The genealogy of Joseph Bretz’s great grandfather, Ludwig Bretz (1734? -1807), by Winfield Scott Farthemore, states that in 1750 Ludwig arrived on the ship Royal Union (with brothers Wendel and Henry and 245 male passengers) at Philadelphia, PA. It is believed they settled in nearby Germantown.
Ludwig joined other German immigrants in Lykins Valley and became a successful farmer. He served during the Revolutionary War (1775-1783) under Captain Albright Deibler in the New Jersey and Trenton campaigns. He was wounded during a campaign led by Captain Weaver.
Captain Weaver’s Company was composed of mostly German settlers. The following statement represented their dedication to their new country.
“This is a pride we dare boast of, since it is so often represented that the German pioneer of this country made a good tiller of the soil, but as a soldier in the establishing of our government to the people, for the people, and by the people, took very small interest.
On the contrary it should thrill the heart of every descendent of Sargent Ludwig Bretz with patriotism to know, while Dutch blood courses through his veins, he to belongs to the posterity of a noble, brave and patriotic ancestor.” Ludwig took the Oath of Allegiance in March 1778.
Joseph Simon Bretz, the great grandson of Ludwig Bretz, was born in Pennsylvania in 1836. At age 26, he enlisted in the American Civil War (1861-1865). When he returned home wounded, he learned his wife Martha had remarried believing he had been killed in battle.
He decided to leave Iowa and arrived in the Sierra Nevada Pine Ridge lumbering area in the spring of 1875. He worked for the Clipper Mills making shakes and shingles. He purchased the Clipper Mill and established the Bretz Mill (one mile east of Ockenden).
Joseph returned to Iowa in 1886 and married Margaret Lepley. They raised four children at their Pine Ridge home: Edward “Ed” (1887-1957); Abraham “Frank” (1888-1962); Stella (1890-19??) and Lulu (1894-1979). Ed, Frank and Lulu married into the pioneer Hauert family.
Ed and Frank continued operating the mill at their father’s death in 1911. They eventually controlled 1,169 acres of lumber. A vicinity map listed: Big Creek Bretz Blue Canyon Mill, Bretz Rush Creek Mill and Bretz Mill “Old Home Place” Sierra Cedars. They practiced leaving seedlings for forest restoration.
Pioneers moved logs and lumber by steam driven donkey engines and teams of horses and oxen. That process changed in 1920 when they bought a “White Truck” for $5,520. In 1926 Southern California Edison Company contracted them to clear Shaver Lake in preparation to build a dam.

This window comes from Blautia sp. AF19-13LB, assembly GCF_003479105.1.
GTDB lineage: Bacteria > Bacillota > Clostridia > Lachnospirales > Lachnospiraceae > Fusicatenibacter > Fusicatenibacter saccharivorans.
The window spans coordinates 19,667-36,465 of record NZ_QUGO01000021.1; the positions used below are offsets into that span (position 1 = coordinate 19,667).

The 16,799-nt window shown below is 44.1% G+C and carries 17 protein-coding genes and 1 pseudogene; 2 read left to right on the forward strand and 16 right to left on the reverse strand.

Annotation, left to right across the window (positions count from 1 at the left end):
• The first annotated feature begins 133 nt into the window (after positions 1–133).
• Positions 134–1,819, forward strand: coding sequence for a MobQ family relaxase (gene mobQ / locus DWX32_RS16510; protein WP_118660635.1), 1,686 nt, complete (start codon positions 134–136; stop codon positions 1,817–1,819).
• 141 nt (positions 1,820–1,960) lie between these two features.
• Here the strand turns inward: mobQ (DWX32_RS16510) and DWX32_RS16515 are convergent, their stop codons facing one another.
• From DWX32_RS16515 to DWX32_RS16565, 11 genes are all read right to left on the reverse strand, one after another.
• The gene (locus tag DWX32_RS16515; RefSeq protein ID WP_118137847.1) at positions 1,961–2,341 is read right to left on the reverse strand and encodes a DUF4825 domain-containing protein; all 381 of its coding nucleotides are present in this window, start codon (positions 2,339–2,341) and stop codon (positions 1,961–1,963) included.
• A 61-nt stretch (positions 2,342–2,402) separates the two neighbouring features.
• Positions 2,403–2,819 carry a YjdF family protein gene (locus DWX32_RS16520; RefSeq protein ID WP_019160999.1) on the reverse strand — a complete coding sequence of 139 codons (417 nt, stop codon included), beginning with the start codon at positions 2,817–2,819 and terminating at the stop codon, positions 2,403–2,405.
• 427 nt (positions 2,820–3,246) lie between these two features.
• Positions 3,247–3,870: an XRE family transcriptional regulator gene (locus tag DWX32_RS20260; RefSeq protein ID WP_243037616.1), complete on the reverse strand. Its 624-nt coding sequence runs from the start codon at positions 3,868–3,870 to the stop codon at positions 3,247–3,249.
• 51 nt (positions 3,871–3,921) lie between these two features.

A 1955 Clovis Chamber of Commerce publication honored Ed as “Man of the Year”. His son Louis was a Director of the Chamber (listed occupation lumberman). We quote their tribute to Ed: “Community Service: One of the founders of the Pine Ridge School and member of the Board of Trustees for many years. Past member of the Board of Trustees of the Sierra Elementary School Board. Retiring this year after 19 years of service on the Clovis High School Board of Trustees. Over 30 years of service on school boards in Fresno County. Member of the Clovis Chamber of Commerce, Clovis Rodeo Association and many other organizations too numerous to mention.”
“Ed” started working the timber at age 11. He and is sons Robert and Louis owned the Bretz Lumber Company in Clovis (19 acres near Tollhouse on Sunnyside). A “match book” lists their address as 6436 North Sunnyside, phone Cypress9-4336. “Our line of building material is complete, cement, paint and roofing”.
In 1938 they provided Christmas trees to families on Third Street, several schools and churches. They hoped it would become a Clovis tradition. A 1956 Rodeo advertisement pictured their Clovis lumber company with “100 carloads of lumber in stock”.
By late 1960’s South American and European countries became major lumber suppliers and the Bretz family closed their operations. Their Bretz “Old Home Place” at Shaver Lake is now the home of “upscale” housing.
The Bretz Family is a vital part of our rich heritage.